Bad economic ideas will start to catch up with Latin America in 2015. For four years, the region has seen growth rates below the world average. The IMF predicts that won’t change any time soon. Yet while most Pacific-facing countries will shine, Brazil, Argentina and Venezuela will suffer. With a couple of exceptions, misguided policies are finally coming home to roost.
Though the past four years have been humdrum, believers in free-market economics gritted their teeth for several years from 2007 to 2011, as Latin America’s growth in GDP of around 3.8 percent topped global growth rates. Argentina under Nestor Kirchner and his wife Cristina Fernandez, Evo Morales’ Bolivia, and Rafael Correa’s Ecuador are among the economies that grew more rapidly than the rest despite unorthodox policies.
Conversely, the economically careful if institutionally rigid Mexico grew at only 1.8 percent, while Chile, the continent’s star, merely matched the region’s average growth. Only Peru of the more market-oriented economies significantly outperformed the continental average.
Next year should mark a decoupling of the unorthodox from the conventional. While Latin America as a whole is expected by the IMF to grow by 2.2 percent, lagging the world’s average 3.8 percent, the Argentine and Venezuelan economies will both shrink. Brazil, where state-meddling Dilma Rousseff won a second term, will grow at only 1.4 percent, as she continues to adopt free-spending budget policies and the country finds it more expensive to borrow.
Conversely the generally market-friendly quartet of Pacific Alliance nations, Chile, Colombia, Mexico and Peru, ought to shine, with Juan Manuel Santos’ Colombia and Peru – under surprising President Ollanta Humala – ahead of the regional pack. In the case of Argentina and Venezuela, bad times seem likely to worsen, as both governments are entrenched and the money is running out, with Argentina having defaulted, at least technically, and Venezuela on the verge.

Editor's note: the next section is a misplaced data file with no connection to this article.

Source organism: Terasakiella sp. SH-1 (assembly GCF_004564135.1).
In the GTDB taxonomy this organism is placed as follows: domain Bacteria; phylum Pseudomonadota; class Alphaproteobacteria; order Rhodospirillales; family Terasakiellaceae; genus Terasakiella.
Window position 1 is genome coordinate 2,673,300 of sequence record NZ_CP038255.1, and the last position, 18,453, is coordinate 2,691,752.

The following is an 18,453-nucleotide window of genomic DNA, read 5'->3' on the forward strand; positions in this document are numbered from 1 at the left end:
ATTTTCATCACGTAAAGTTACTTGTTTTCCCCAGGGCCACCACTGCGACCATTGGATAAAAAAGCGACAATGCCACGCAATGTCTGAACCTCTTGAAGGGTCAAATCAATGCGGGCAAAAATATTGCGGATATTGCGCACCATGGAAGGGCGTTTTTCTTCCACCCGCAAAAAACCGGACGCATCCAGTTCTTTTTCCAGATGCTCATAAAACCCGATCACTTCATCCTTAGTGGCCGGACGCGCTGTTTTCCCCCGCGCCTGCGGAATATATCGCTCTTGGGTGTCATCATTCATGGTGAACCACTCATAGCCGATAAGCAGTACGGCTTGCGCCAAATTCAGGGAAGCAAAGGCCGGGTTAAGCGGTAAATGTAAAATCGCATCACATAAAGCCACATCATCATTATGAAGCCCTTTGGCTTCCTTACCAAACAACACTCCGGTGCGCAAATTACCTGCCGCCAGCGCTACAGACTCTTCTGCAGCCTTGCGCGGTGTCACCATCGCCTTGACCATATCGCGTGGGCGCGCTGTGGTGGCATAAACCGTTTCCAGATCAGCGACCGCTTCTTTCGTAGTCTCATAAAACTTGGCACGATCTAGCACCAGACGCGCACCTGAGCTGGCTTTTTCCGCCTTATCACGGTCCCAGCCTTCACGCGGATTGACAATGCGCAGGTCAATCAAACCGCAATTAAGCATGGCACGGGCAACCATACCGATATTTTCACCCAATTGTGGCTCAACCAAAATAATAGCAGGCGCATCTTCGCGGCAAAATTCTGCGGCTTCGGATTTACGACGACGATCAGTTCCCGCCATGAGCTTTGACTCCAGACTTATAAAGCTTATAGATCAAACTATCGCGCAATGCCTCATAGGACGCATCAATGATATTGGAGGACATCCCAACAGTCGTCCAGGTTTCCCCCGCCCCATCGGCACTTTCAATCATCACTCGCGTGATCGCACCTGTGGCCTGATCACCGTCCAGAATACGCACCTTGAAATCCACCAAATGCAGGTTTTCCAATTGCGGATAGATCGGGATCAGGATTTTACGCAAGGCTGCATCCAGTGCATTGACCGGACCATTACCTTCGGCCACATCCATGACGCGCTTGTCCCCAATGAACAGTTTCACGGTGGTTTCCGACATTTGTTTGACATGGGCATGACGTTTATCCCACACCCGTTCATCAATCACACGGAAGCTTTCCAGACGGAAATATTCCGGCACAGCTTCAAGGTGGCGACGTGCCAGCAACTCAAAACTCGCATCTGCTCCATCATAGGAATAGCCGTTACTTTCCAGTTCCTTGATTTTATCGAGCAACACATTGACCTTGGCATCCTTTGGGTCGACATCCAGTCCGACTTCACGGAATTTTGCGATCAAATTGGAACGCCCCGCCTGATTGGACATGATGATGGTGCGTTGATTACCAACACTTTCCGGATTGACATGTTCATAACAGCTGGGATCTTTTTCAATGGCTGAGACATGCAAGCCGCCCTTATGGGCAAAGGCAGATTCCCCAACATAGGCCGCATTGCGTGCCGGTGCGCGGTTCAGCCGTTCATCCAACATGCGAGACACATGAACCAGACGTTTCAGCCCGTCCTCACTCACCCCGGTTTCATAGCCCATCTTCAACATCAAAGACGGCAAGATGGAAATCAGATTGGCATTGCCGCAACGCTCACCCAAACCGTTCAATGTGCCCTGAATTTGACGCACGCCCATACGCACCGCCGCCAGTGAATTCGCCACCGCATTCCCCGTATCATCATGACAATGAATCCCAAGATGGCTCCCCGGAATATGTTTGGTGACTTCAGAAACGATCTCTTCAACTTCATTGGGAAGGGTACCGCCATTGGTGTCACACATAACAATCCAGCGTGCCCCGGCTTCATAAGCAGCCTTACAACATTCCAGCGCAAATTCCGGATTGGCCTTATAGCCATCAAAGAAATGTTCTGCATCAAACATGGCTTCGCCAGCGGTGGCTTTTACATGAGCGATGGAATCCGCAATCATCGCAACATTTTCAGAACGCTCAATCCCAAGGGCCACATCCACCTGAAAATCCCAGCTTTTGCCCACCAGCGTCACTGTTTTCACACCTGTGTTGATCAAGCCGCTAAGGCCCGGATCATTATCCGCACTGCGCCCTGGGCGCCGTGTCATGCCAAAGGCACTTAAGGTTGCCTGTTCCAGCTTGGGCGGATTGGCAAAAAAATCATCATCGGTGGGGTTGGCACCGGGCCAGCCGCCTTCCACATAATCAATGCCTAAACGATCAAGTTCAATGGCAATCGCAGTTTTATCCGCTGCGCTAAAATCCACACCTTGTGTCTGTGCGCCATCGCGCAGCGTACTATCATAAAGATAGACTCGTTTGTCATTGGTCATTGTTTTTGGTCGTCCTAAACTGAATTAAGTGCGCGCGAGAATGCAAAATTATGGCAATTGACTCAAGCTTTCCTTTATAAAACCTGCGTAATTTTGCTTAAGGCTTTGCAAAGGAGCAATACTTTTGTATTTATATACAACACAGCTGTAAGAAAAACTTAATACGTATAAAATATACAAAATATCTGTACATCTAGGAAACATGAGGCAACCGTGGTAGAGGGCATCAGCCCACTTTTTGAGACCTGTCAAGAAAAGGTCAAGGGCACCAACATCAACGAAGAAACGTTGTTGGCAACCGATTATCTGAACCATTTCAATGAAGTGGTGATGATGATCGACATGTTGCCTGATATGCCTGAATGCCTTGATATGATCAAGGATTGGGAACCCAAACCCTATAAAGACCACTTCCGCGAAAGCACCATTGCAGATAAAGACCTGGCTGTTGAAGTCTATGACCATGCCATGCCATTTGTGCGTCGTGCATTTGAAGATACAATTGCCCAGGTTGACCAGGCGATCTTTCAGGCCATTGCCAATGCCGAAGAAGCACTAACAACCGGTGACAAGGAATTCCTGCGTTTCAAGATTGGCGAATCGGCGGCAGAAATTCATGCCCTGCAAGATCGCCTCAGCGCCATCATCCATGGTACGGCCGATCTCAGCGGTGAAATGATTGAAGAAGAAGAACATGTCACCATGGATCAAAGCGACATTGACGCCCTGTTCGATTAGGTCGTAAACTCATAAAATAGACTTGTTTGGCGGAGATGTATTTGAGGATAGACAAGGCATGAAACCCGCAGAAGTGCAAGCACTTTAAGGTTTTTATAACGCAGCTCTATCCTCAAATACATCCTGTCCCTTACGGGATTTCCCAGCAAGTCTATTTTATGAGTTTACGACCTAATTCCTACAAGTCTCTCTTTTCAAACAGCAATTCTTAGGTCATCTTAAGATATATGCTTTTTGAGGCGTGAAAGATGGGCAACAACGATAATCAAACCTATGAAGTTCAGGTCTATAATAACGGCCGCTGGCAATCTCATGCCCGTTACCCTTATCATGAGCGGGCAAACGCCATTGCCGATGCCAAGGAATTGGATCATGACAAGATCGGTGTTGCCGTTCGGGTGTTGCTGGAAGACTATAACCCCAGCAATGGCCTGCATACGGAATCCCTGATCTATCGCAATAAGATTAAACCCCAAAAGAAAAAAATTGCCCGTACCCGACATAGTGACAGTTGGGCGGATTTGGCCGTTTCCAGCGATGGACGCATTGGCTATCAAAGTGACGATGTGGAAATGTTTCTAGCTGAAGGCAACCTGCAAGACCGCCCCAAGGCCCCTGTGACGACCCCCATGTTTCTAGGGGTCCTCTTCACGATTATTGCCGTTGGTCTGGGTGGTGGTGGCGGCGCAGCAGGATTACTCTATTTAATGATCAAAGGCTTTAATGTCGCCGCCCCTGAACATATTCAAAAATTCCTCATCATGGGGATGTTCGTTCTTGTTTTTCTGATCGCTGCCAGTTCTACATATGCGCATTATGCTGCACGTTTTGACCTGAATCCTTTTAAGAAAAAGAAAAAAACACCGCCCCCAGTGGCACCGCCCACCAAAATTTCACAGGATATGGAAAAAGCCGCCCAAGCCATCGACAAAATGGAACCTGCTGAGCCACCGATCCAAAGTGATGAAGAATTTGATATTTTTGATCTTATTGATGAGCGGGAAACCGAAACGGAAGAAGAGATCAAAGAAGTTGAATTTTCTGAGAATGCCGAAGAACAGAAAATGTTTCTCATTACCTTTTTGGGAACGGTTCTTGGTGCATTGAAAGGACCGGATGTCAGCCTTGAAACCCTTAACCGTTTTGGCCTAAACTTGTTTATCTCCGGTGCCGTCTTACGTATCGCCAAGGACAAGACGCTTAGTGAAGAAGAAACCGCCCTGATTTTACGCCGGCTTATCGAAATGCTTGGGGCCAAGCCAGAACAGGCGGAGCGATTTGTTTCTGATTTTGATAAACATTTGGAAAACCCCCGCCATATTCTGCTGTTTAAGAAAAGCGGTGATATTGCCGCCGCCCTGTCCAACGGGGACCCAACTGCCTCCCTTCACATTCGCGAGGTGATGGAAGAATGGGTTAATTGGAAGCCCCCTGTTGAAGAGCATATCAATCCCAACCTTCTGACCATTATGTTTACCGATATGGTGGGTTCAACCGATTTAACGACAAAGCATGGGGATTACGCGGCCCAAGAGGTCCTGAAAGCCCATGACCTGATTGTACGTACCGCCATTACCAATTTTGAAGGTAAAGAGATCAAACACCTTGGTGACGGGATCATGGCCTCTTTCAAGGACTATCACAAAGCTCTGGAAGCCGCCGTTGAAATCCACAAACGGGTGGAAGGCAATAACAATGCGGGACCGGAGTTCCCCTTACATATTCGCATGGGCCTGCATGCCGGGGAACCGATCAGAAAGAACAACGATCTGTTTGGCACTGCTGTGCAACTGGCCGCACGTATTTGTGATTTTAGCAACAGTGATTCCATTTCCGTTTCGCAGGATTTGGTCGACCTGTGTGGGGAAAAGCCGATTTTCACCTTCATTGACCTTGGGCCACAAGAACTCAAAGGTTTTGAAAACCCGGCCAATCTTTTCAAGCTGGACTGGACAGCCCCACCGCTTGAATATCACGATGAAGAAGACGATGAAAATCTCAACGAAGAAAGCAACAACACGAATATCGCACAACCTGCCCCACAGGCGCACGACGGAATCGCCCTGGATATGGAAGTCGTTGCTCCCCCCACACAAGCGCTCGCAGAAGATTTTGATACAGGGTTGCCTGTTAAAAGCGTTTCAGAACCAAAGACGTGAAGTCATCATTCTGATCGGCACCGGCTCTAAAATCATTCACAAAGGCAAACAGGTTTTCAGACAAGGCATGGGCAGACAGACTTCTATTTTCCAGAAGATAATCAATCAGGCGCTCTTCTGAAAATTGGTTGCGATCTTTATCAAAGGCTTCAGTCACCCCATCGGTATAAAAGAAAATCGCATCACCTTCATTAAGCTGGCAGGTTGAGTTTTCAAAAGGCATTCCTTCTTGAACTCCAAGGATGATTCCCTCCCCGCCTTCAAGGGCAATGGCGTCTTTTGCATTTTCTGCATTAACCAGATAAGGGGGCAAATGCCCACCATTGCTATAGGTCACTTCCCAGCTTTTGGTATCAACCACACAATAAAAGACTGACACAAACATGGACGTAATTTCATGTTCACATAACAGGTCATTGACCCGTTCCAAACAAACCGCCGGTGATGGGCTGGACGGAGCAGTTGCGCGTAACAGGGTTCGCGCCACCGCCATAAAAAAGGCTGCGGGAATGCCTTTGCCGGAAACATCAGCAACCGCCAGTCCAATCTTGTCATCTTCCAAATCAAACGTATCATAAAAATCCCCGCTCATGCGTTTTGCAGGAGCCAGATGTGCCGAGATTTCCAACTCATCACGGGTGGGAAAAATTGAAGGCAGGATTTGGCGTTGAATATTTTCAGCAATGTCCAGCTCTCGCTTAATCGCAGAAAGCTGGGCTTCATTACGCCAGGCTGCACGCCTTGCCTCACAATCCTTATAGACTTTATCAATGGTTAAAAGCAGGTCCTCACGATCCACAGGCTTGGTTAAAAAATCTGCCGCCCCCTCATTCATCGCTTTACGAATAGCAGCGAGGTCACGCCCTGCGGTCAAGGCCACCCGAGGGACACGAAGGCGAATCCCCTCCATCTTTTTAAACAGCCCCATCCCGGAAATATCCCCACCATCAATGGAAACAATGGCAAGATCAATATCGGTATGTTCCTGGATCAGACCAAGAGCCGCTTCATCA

Notable exceptions among the region’s socialist-leaning states are Ecuador and Bolivia, which the IMF also sees outpacing world growth. The fly in the ointment may be falling energy prices, which could force both to curtail outsized public spending. And though weakening demand for commodities will also affect Colombia, Peru and Chile, their more conservative budget policies can better withstand further declines in energy and metals prices. In Mexico, the recent breaking of logjams in energy, telecoms and education may begin to bear fruit in the coming year.
Overall, 2015 will be a divergent one for Latin America’s economies. But the lessons learned should propel the region to more consistent and sustainable growth in the years beyond.
This view is a Breakingviews prediction for 2015. Click here to see more predictions.